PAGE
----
PLUS, as a big bonus, between now and 25 December 2014, a portion of proceeds will benefit New City Arts Initiative, a nonprofit that aims to support Charlottesville artists and create engagement between artists and our community. It’s an organization that’s near and dear to my heart, so I’m thrilled to be able to offer this collaboration.

Emily Dickinson | Bluestocking Calligraphy print

I have been wanting to sell prints for a while, and I have a very encouraging and accommodating husband, who has been urging me to explore this new venture. Regardless of the outcome, it’s been a fun foray into another arena for my work.

Prints can be found in my shop or on my Society6 page.

Always have an artist at your table

Blue with the azaleas.
The Walker's hens.

This weekend, we visited the Walker’s mini-menagerie to walk their dogs, Ginger and Blue. (It was so green and peaceful and provincial–even though we were still in the city.)

And then, Saturday night, I was privileged enough to attend the banquet for the New City Arts Forum. As you can see–even from my blurry photos–it was a magical night.

Meade Hall, beautifully transformed for the dinner.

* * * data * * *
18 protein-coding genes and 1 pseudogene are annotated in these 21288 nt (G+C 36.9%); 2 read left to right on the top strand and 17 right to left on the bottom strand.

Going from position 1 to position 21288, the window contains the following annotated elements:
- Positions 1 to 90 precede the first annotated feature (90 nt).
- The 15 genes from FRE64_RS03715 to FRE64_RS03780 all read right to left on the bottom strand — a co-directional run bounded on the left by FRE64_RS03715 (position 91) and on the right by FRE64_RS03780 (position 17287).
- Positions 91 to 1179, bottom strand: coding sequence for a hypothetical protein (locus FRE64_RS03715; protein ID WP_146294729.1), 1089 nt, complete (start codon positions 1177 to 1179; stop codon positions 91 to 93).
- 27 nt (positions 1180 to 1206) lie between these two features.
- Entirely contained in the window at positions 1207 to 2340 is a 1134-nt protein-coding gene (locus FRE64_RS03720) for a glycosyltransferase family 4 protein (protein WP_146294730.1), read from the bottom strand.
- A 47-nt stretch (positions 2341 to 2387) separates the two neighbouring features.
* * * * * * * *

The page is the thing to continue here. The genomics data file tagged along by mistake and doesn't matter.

At the table.

Mallory was the creative genius behind the event’s design. Everything looked just perfect; I was so amazed at the scope of her imagination. I never could have done it. A Pimento very generously donated and made the feast and desserts were contributed by our very own Maddy, of Sweet Madeline, among others. And of course, the whole event and conference was the brain child of the perpetually humble, gracious, and accomplished Maureen Lovett, who is perfect in every way.

Designer Mallory and baker Maddy, with Michael lurking.

Even more blurry photos of the beautiful weekend on my Flickr.

Gay Beery, one of the women behind A Pimento Catering, closed her brief speech about the (incredible) menu with this exhortation: “Always have an artist at your table.” What lovely advice. I think we will always be so blessed.

Living alone with Jesus

Jesus, if you are in all thirty-seven churches,
are you not also here with me
making it alone in my back rooms like a flagpole sitter
slipping my peanut shells and prune pits into the Kelvinator?
Are you not here at nightfall
ticking in the box of the electric blanket?
Lamb, lamb, let me give you honey on your grapefruit
and toast for the birds to eat
out of your damaged hands.

From “Living Alone with Jesus,” by Maxine Kumin.

. . . . . . . . . . . . .


You know that I care about art. I am lucky to live in a town that also really, really cares about art. Little Charlottesville has more arts organizations than you can count and one of the very best is New City Arts Initiative, headed by Maureen Lovett. Maureen and her team are organizing a wonderful event April 20-22, 2012: New City Arts Forum. This conference pools together artists, presenters, musicians, and even brewers (like my husband) to discuss the big questions: What is good art? Why does art matter? How do artists get money to live? If you’re in town–or even if you’re not!–come check it out.

And happy Friday.